Steve Jobs told us what we needed before we knew

‘Jobs exemplified the spirit of American ingenuity’

Thu, Oct 13th 2011, 09:14 Last updated on 13/10/11

Steve Jobs saw the future and led the world to it. He moved technology from garages to pockets, took entertainment from discs to bytes and turned gadgets into extensions of the people who use them.

Jobs, who founded and ran Apple, told us what we needed before we wanted it.

“To some people, this is like Elvis Presley or John Lennon. It’s a change in our times. It’s the end of an era,” said Scott Robbins, 34, a barber and an Apple fan. “It’s like the end of the innovators.”

Apple announced his death without giving a specific cause. He died peacefully on Wednesday last week, according to a statement from family members who were present. He was 56.

“Steve’s brilliance, passion and energy were the source of countless innovations that enrich and improve all of our lives,” Apple’s board said in a statement. “The world is immeasurably better because of Steve.”

President Barack Obama said in a statement that Jobs “exemplified the spirit of American ingenuity.”

“Steve was among the greatest of American innovators – brave enough to think differently, bold enough to believe he could change the world and talented enough to do it,” he said.

Jobs had battled cancer in 2004 and underwent a liver transplant in 2009 after taking a leave of absence for unspecified health problems. He took another leave of absence in January – his third since his health problems began – and resigned in August. Jobs became Apple’s chairman and handed the CEO job over to his hand-picked successor, Tim Cook.

“Those of us who have been fortunate enough to know and work with Steve have lost a dear friend and an inspiring mentor,” Cook wrote in an e-mail to Apple’s employees. “Steve leaves behind a company that only he could have built, and his spirit will forever be the foundation of Apple.”

The news Apple fans and shareholders had been dreading came the day after Apple unveiled its latest iPhone, a device that got a lukewarm reception. Perhaps, there would have been more excitement had Jobs been well enough to show it off with his trademark theatrics.

Jobs started Apple with a high school friend in a Silicon Valley garage in 1976, was forced out a decade later and returned in 1997 to rescue the company. During his second stint, it grew into the most valuable technology company in the world with a market value of $351 billion. Almost all that wealth has been created since Jobs’ return.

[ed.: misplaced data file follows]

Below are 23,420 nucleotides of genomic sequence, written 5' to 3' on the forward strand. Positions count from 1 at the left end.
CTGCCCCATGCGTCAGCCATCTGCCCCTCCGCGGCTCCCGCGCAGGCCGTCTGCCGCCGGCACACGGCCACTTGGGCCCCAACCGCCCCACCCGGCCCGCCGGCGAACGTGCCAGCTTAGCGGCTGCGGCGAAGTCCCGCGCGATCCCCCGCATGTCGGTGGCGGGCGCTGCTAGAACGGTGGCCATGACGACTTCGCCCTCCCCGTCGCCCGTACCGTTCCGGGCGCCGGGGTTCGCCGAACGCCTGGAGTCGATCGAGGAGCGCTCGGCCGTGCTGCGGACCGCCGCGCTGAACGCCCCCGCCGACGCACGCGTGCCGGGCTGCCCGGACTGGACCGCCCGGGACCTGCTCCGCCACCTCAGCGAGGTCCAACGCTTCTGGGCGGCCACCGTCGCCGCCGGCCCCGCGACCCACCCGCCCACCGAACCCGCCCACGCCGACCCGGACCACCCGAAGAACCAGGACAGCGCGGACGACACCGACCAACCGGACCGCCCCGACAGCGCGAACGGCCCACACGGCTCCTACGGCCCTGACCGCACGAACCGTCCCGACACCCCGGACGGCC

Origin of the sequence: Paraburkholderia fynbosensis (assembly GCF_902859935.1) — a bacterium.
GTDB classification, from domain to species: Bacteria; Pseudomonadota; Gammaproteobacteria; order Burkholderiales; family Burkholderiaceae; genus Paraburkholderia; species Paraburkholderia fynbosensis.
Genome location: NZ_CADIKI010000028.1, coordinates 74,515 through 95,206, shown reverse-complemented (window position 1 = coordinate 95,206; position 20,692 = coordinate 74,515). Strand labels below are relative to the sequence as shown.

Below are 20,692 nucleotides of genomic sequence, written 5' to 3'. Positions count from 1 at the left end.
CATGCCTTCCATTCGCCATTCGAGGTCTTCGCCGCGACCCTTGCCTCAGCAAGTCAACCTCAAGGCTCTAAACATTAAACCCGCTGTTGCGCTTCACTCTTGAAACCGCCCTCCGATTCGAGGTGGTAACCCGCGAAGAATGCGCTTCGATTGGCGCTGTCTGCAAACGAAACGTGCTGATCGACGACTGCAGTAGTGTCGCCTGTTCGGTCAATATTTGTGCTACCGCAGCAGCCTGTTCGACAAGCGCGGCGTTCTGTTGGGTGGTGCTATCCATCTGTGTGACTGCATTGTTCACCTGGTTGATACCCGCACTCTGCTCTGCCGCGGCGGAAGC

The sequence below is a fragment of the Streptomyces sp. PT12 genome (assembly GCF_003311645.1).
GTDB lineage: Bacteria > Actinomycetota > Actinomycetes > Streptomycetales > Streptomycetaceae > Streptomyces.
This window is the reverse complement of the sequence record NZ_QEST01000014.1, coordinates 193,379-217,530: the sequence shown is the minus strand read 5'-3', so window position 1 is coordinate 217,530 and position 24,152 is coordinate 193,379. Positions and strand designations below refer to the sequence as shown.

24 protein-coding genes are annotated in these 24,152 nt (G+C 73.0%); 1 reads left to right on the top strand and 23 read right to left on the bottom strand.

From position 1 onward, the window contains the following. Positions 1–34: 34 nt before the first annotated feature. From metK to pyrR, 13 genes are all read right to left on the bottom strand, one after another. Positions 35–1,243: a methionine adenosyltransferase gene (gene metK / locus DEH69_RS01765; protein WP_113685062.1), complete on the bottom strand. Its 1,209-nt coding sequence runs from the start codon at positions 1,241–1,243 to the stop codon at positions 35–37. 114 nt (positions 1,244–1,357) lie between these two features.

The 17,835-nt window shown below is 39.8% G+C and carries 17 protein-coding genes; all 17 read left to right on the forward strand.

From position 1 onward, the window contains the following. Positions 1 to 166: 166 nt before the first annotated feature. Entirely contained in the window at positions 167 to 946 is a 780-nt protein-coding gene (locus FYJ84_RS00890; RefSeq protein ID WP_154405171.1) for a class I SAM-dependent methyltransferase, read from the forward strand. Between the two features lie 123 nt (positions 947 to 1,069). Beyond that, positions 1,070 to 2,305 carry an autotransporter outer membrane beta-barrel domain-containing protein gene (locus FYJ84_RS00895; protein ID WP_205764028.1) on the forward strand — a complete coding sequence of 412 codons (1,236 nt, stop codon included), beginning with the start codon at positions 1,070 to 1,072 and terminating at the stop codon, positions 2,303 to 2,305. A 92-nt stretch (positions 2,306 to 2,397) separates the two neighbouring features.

Cultivating Apple’s countercultural sensibility and a minimalist design ethic, Jobs rolled out one sensational product after another, even in the face of the late-2000s recession and his own failing health.

He helped change computers from a geeky hobbyist’s obsession to a necessity of modern life at work and home, and in the process he upended not just personal technology but the cell phone and music industries.

For transformation of American industry, he has few rivals. He has long been linked to his personal computer-age contemporary, Bill Gates, and has drawn comparisons to other creative geniuses such as Walt Disney.

Perhaps most influentially, Jobs in 2001 launched the iPod, which offered “1,000 songs in your pocket.” Over the next 10 years, its white earphones and thumb-dial control seemed to become more ubiquitous than the wristwatch.

In 2007 came the touch-screen iPhone, joined a year later by Apple’s App Store, where developers could sell iPhone “apps” which made the phone a device not just for making calls but also for managing money, editing photos, playing games and social networking. And in 2010, Jobs introduced the iPad, a tablet-sized, all-touch computer that took off even though market analysts said no one really needed one.

Under Jobs, the company cloaked itself in secrecy to build frenzied anticipation for each of its new products. Jobs himself had a wizardly sense of what his customers wanted, and where demand didn’t exist, he leveraged a cult-like following to create it.

When he spoke at Apple presentations, almost always in faded blue jeans, sneakers and a black mock turtleneck, legions of Apple acolytes listened to every word. He often boasted about Apple successes, then coyly added a coda – “one more thing” – before introducing its latest ambitious idea.

Jobs’ personal ethos – a natural food lover who embraced Buddhism and New Age philosophy – was closely linked to the public persona he shaped for Apple. Apple itself became a statement against the commoditisation of technology – a cynical view, to be sure, from a company whose computers can cost three or more times as much as those of its rivals.

For technology lovers, buying Apple products has meant gaining entrance to an exclusive club. At the top was a complicated and contradictory figure who was endlessly fascinating – even to his detractors, of which Jobs had many. Jobs was a hero to techno-geeks and a villain to partners he bullied and to workers whose projects he unceremoniously killed or claimed as his own.

Unauthorised biographer Alan Deutschman described him as “deeply moody and maddeningly erratic.” In his personal life, Jobs denied for two years that he was the father of Lisa, the baby born to his long time girlfriend Chrisann Brennan in 1978.

Few seemed immune to Jobs’ charisma and will. He could adeptly convince those in his presence of just about anything – even if they disagreed again when he left the room and his magic wore off.

Jobs, the perfectionist, demanded greatness from everyone at Apple.